Resemblance of Count Turf to Sire Prompted Purchase: Amiel of Belief Count Fleet Possessed Everything That Great Thoroughbred Should, Daily Racing Form, 1951-05-10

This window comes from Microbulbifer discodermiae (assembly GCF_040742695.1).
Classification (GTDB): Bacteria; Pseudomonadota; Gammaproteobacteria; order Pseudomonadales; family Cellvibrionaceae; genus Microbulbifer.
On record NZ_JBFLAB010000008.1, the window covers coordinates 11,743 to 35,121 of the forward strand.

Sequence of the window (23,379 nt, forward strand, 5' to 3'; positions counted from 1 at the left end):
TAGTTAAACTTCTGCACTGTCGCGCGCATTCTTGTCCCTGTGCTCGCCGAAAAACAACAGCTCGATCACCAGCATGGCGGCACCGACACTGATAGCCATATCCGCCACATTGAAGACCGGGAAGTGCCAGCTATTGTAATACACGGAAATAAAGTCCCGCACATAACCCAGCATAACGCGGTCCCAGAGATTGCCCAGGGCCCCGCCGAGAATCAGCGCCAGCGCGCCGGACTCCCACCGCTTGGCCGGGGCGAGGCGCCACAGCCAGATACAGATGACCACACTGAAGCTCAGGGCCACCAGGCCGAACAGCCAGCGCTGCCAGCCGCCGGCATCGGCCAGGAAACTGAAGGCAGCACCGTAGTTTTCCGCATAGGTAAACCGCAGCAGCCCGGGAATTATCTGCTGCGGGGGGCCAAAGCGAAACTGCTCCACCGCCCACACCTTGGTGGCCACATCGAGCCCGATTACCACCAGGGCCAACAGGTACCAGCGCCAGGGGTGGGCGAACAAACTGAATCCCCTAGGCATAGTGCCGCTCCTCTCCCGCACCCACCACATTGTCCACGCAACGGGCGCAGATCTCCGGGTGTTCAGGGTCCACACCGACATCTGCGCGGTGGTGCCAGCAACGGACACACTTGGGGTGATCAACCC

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I. -t— : — , . ,i,j — Resemblance of Count Turf To Sire Prompted Purchase Amiel of Belief Count Fleet 1 Possessed Everything That Great Thoroughbred Should By EVAN SHIPMAN Staff Correspondent NEW YORK, N. Y., May 9.— The little girl, Linda Jean, came to the telephone and while we hung on. we could hear Jack Amiel in his apartment, talking on another phone, still answering the congratulations. And when he got to us, he said, "You know winning the Kentucky Derby is a great thing, but Its hard on the woice. Lets get together tomorrow and talk somewhere where its quiet." So we picked him up at his own bar the next afternoon— the Turf Bar, corner of 49th and Broadway — and it was not quiet. The back -Slapping and the hearty handshakes and the salesmen with brief cases, equipped with ideal little notions to commemorate the winner of this 77th running of the Blue Grass Classic, and and the old friends who "just hadnt been able to make it down to Louisville, worse luck," — all were there. So we* ducked, and we found a corner where the nearest thing to a thoroughbred was a tired horse standing in front of a landeau, and the big thing was that nobody knew Jack Amiel, and nobody interrupted us once for a solid hour. Sorting it all out, and trying not to change anything, but only giving it the proper time order, here is what Count Turfs oWner — a big, good-natured man, a little harried: right now, but with plenty of good humor in his expressive brown eyes, and plenty of sound horse-sense, too, for that matter, told us: Model Thoroughbred "Back in the days when I first started to think of owning a racehorse, I used to see Count Fleet at Belmont Park. I used to go back to Mr. John Hertz barn to see him, just to look at him. I thought he was the greatest horse Id ever seen, and I still do. To me, he was the model of everything a thoroughbred ought to be, and I promised myself that when he went to stud, some day I would own one of Count Fleets colts. "By and by, I began racing a small stable, and I made it a practice to go to Saratoga every summer to pick a few yearlings. After breaking them and racing them as two-year-olds, I would sell those that would not do for around New York, and keep the others, always looking for a stake colt. Up to this year, Ive had some fairly nice horses — high class platers, you might call them — but no stake colt. "Well, year before last, I was at Saratoga in August as usual, and I marked the Count Fleets in the sales catalogue to look at in the morning. The year before, I had bought a edit from the California breeder, Dr. Frank Porter Millers consignment. This colt was named Wise Bull, and something that stuck in my mind was that when I got him, he had a tag attached to his halter, and on that tag was written out everything that had ever been wrong with the colt, everything for the buyer to look out for. "Now in this consignment was a colt by Count Fleet, by idol, out of Delmarie by Pompey, and when I had him walked in the morning, before he went into the ring, he had the look of Count Fleet to me, and I wanted him. Believe me, I was the most surprised man in Saratoga when this colt — Count Turf — was knocked down to me for ,700. He was the cheapest of all the Count Fleets at that sale, but, as far as I was concerned, there was nothing cheap in the way he looked. To me, he looked like a champion. Wos Head Shy "Once more, Dr. Miller had written out a tag for the halter. It said that Count Turf was head shy — that some careless groom had abused him at the farm, but that he would get over this with kind treatment. He did get over being head shy. Hes the cleverest colt around the barn now you ever saw. "So that fall, I sent him out to a farm on Long Island to be broken and to winter at the Meadowbrook Farm that Brenda Fra-zier owns out there. I sent Count Turf and five others I had bought* and you may think Im making this up, but when they were turned loose, I pointed out Count Turf to Francis Horan, who breaks the yearlings there, and said, Thats my Derby colt. "The next spring, a year ago, we found out Count Turf could really run. I remember we started him in the Christiana Stakes at Delaware Park. Warren Mehr-tens had the mount. Count Turf opened up a long lead, and then he just got nipped at the wire. A little later, in the Dover Stakes at the same track, Count Turf was badly sloughed by another colt at the start. It looked as if he had no chance. But, once he got running for Mehrtens, he caught the leaders, and got up to win the race. "Horsemen all told me that I had to JOHN J. AMIEL make use of Count Turfs speed, that it was best to let him go right to the front. Ever since the Dover Stakes, I believed that he ought to be reserved off the pace. Not too far off, mind you, but far enough to let him use the one big run I was sure he had to full advantage. All that summer and all last winter, I never found anybody to ride him my way. And I never convinced horsemen that that was the way he ought to be ridden, either." "It got so." Amiel told us, laughing, "that when Id put a jockey up, the boy would get one set of instructions from me, and another from Solly Rutchick the trainer. All this time. Count Turf kept on growing, and looking better and better, but he didnt win races. And I thought I knew the reason. "Now lets go back. You remember I told you I had some fair horses. One of them was Isigny, and he beat some of the best in the handicap division, horses he had no right to beat, like Piet and Energetic. Conn McCreary rode him for me, and Conn said to me before one big mile and a sixteenth race, Im going to give you heart failure, Jack, the way Im going to let Isigny drop right out of it, and Im going td keep taking him back. Dont you worry. Ill be there in the thick of things in the stretch, and we have a real chance to win. McCrearys Judgment Correct "So it all turned out just as Conn McCreary said it would," Amiel recalled. "And Isigny beat those good horses, and now this spring, I remembered what Conn had done for me. I knew Conn would get my point, and I knew he would ride Count Turf the way I wanted him ridden in the Derby." "They were all knocking Conn around New York this spring," Amiel went on. "They said he had a bad seat on a horse. They said he was too late. When a guys running in a little bad luck there isnt anything they wont say. As far as I was concerned, it went in one ear and out the other. I knew Conn McCreary could ride my colt, and, whats a lot more, rate him the way I felt he had to be rated. "When I called Conn down from the jocks room at Jamaica and told him I wanted him to go down to Louisville with me and ride Count Turf, he said, Jack, Ill give everything I have in the world for the chance to ride that colt. " You dont have to give anything, I said. All you have to do is listen to me, and ride him like we plan. "So Conn and Slim Sully and Count Tuff and I made the trip to Kentucky. In the plane I made a map for Conn of all Count Turfs races as I remembered them, and I remembered them pretty well, and I showed him just where and how I thought he might have done better. Not Pushed in Trial "When we got to Churchill Downs I found we were not eligible for the Derby Trial. I was just as glad. I had Conn work the colt a mile and gallop out nine furlongs. Count Turf liked the strip. He always has liked a dirt strip, like Churchill Downs or Delaware. He ran his mile in 1:38%, and when Conn came in, I said, Conn I do not want to criticize you, but Continued on Page Forty-Three Amiel Relates How He Purchased Count Turf Resemblance to Count Fleet, Sire Of Colt, Prompted His Decision Continued from Page Five that was an awfully fast mile. I had not intended you to push him. " Honest, Jack, Conn told me, T was not pushing him at all. Never once did I ask him for a thing. We were just buggy riding. I could have clipped a full second off that if I had made a single move. But I didnt and he had a lot left. "Finally, the morning before the Derby, Conn blew him out, and I didnt want to trust my own watch. I went to the dockers stand, for fear Id be too nervous to catch him right. Well, they caught him in :45% and I caught him a tick faster, in :45%. "Getting off Count Turf after that half in :45%, Conn said to me, Jack, we are really going to win the Kentucky Derby. We are going to win, I tell you. There is nothing in the field with speed like that, and you saw with your own eyes that I had him under double wraps. He had been sure we had a chance before. Now he was certain. Do I have to tell you I was sure all along? "You know what Louisville is the night before the" Derby. Brownie Leach had got Conn and me a room at a hotel, but we didnt want to hang around. We did run into Eddie Arcaro in the restaurant, and he said, Count Turf isnt the kind of colt you bring to the Derby you can quote that." "Its already been quoted," we answered. "Any way," Amiel resumed, "We didnt want to hang around the lobby and talk horses. We went to a picture, and both of us nearly fell asleep. Then we went back up to the room to bed, and there was a long distance call in from California. It was Count Turfs breeder, Dr. Miller. He wanted to wish us good luck, and it made me feel good. Ill bet there was not one other breeder telephoned like that." "Our guess is that you are wrong," we said "Breeders care a lot about that race, just as owners and jockeys do." "Well, it was nice," Amiel insisted. "It sent Conn and me to bed happy to think somebody had faith in us. "Say," Amiel interrupted himself. "Didnt you tell me you saw Count Fleets Derby?" "Yes," we answered. "Colonel Cornog of the 36th armored regiment — he was killed in the invasion, a little after D-Day, went over from where we were stationed in Tennessee, and we drove the jeep. The colonel knew we liked horses." "How did he win?" "Won as he wanted." "Thats the way Ive heard he won," Amiel said happily. "So Im not going to bother describing this race to you. That little girl who answered your call yesterday, she thought wed win. She even fixed a place on my mantle for the big cup before I left for Louisville. Conn thought wed win. Dr. Miller, out in California, he thought wed win. And I thought wed win. I thought so all along." Thats what Jack Amiel told us Tuesday afternoon in the Oak room of the Plaza, and we believed every word of his story. And we think you will, too.